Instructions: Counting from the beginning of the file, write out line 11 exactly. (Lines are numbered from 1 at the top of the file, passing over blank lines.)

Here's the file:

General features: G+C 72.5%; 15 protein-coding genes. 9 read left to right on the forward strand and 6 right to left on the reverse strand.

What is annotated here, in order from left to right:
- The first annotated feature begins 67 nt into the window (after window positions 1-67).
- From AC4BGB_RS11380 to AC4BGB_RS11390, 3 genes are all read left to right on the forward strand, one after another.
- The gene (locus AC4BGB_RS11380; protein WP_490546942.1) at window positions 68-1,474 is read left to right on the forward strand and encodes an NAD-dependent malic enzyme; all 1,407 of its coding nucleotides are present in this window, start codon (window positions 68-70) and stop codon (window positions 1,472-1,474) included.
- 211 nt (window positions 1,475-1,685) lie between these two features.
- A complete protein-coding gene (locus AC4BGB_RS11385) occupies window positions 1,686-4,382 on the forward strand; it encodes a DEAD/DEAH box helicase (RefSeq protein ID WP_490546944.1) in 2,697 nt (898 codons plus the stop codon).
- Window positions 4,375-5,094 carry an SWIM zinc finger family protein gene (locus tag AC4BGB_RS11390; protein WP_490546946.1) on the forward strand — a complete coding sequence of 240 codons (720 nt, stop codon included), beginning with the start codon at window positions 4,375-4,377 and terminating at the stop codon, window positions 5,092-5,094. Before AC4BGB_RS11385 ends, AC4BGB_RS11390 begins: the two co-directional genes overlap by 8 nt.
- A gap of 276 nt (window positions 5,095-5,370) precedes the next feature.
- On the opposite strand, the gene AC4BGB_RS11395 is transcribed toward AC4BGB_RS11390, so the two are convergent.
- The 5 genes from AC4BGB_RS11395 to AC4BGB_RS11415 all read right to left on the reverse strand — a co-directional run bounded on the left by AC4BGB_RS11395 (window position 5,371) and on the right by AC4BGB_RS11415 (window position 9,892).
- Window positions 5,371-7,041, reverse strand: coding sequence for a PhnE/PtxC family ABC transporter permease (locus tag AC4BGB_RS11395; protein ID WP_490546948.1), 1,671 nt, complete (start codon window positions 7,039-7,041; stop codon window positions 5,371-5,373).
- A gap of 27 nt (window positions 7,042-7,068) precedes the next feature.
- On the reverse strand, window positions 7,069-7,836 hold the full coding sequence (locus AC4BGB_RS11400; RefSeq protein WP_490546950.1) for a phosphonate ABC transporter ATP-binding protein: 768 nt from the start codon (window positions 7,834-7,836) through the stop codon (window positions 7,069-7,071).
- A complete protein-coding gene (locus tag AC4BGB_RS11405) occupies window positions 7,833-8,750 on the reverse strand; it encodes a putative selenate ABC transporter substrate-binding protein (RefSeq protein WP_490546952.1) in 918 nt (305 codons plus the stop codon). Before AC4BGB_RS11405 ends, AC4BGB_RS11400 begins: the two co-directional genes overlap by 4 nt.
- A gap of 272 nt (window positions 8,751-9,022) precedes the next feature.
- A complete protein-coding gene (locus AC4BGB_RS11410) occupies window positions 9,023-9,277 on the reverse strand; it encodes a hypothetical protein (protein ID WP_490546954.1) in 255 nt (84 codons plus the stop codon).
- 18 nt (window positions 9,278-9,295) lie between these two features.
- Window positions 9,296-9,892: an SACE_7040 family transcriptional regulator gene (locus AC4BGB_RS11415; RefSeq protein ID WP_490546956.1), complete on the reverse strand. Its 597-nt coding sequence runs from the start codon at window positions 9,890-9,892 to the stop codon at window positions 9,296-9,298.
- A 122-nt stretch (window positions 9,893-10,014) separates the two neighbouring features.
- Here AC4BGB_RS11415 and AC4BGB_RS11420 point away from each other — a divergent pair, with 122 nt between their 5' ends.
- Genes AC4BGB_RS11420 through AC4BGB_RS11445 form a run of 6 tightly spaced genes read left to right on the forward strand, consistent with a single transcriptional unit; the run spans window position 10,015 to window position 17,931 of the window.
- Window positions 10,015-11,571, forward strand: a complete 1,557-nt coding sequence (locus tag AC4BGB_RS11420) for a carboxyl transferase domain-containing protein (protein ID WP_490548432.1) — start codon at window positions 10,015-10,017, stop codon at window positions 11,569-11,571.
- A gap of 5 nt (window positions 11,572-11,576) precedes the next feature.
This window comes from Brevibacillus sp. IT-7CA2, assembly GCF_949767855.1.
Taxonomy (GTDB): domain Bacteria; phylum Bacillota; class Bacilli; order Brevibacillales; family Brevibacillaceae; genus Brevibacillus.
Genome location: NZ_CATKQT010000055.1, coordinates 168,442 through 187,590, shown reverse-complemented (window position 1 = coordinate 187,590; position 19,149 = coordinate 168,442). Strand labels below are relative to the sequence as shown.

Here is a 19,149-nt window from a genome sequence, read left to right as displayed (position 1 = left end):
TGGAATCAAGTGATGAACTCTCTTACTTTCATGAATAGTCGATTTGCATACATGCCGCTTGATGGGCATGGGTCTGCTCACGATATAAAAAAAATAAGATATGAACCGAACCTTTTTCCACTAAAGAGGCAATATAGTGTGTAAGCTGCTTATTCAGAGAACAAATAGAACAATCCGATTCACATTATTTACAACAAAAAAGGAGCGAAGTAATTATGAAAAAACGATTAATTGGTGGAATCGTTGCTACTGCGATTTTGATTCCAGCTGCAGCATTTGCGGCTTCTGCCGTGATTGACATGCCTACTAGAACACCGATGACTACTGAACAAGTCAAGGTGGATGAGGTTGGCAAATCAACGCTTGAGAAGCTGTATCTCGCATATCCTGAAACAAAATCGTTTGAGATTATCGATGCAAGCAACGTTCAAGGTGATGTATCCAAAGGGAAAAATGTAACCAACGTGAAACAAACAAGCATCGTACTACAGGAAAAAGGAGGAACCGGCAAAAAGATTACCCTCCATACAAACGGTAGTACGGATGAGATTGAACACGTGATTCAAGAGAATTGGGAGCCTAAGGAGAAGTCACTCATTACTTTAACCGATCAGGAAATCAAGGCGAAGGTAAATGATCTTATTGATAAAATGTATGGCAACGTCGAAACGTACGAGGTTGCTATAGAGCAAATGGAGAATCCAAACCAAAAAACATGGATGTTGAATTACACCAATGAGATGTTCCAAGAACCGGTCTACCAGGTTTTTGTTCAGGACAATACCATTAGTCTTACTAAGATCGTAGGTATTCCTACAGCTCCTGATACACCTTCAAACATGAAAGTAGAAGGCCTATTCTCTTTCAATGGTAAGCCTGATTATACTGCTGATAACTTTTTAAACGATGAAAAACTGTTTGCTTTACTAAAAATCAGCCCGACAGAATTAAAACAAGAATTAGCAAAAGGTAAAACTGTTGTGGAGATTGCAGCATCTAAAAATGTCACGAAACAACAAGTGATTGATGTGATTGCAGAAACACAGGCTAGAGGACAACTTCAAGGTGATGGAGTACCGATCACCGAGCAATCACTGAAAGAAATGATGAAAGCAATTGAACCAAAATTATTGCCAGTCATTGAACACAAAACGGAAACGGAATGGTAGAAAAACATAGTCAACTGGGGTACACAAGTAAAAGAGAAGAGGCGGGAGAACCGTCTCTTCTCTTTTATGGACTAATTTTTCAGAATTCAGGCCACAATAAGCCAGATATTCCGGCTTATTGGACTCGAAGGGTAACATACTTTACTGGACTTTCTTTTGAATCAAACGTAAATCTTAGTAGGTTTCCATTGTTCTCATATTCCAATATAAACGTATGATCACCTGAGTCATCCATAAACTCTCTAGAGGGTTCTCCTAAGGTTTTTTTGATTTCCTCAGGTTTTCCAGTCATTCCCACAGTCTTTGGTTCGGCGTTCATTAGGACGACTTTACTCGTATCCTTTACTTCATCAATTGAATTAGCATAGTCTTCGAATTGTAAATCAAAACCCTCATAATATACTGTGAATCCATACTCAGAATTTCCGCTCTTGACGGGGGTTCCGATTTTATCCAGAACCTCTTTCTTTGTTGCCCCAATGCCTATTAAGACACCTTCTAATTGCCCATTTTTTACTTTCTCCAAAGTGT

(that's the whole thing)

- The 5 genes from AC4BGB_RS11395 to AC4BGB_RS11415 all read right to left on the reverse strand — a co-directional run bounded on the left by AC4BGB_RS11395 (window position 5,371) and on the right by AC4BGB_RS11415 (window position 9,892).